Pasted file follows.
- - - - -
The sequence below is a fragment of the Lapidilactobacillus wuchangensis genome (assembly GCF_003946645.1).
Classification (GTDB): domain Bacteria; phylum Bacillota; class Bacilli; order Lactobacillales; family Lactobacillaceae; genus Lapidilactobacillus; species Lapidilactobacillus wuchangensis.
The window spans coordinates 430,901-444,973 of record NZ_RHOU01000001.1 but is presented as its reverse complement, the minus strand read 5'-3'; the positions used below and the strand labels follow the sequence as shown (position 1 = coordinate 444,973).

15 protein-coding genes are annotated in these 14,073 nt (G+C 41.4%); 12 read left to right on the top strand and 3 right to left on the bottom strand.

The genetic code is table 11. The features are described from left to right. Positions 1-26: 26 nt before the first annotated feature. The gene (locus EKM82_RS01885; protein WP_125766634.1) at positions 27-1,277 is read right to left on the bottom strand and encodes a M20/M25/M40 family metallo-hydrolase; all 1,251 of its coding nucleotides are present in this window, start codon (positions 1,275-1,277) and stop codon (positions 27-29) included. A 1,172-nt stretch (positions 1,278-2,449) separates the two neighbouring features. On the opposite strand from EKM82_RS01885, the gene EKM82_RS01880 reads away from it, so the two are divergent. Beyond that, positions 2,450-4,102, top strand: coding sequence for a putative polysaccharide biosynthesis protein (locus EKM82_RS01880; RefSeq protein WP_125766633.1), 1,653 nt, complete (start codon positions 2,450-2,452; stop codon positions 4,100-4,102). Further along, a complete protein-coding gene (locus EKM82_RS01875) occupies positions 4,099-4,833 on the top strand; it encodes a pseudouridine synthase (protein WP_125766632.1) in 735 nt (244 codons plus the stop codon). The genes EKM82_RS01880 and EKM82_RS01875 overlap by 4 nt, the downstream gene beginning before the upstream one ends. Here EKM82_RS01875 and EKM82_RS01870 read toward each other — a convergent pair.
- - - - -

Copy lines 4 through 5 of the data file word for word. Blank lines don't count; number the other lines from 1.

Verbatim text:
15 protein-coding genes are annotated in these 14,073 nt (G+C 41.4%); 12 read left to right on the top strand and 3 right to left on the bottom strand.

The genetic code is table 11. The features are described from left to right. Positions 1-26: 26 nt before the first annotated feature. The gene (locus EKM82_RS01885; protein WP_125766634.1) at positions 27-1,277 is read right to left on the bottom strand and encodes a M20/M25/M40 family metallo-hydrolase; all 1,251 of its coding nucleotides are present in this window, start codon (positions 1,275-1,277) and stop codon (positions 27-29) included. A 1,172-nt stretch (positions 1,278-2,449) separates the two neighbouring features. On the opposite strand from EKM82_RS01885, the gene EKM82_RS01880 reads away from it, so the two are divergent. Beyond that, positions 2,450-4,102, top strand: coding sequence for a putative polysaccharide biosynthesis protein (locus EKM82_RS01880; RefSeq protein WP_125766633.1), 1,653 nt, complete (start codon positions 2,450-2,452; stop codon positions 4,100-4,102). Further along, a complete protein-coding gene (locus EKM82_RS01875) occupies positions 4,099-4,833 on the top strand; it encodes a pseudouridine synthase (protein WP_125766632.1) in 735 nt (244 codons plus the stop codon). The genes EKM82_RS01880 and EKM82_RS01875 overlap by 4 nt, the downstream gene beginning before the upstream one ends. Here EKM82_RS01875 and EKM82_RS01870 read toward each other — a convergent pair.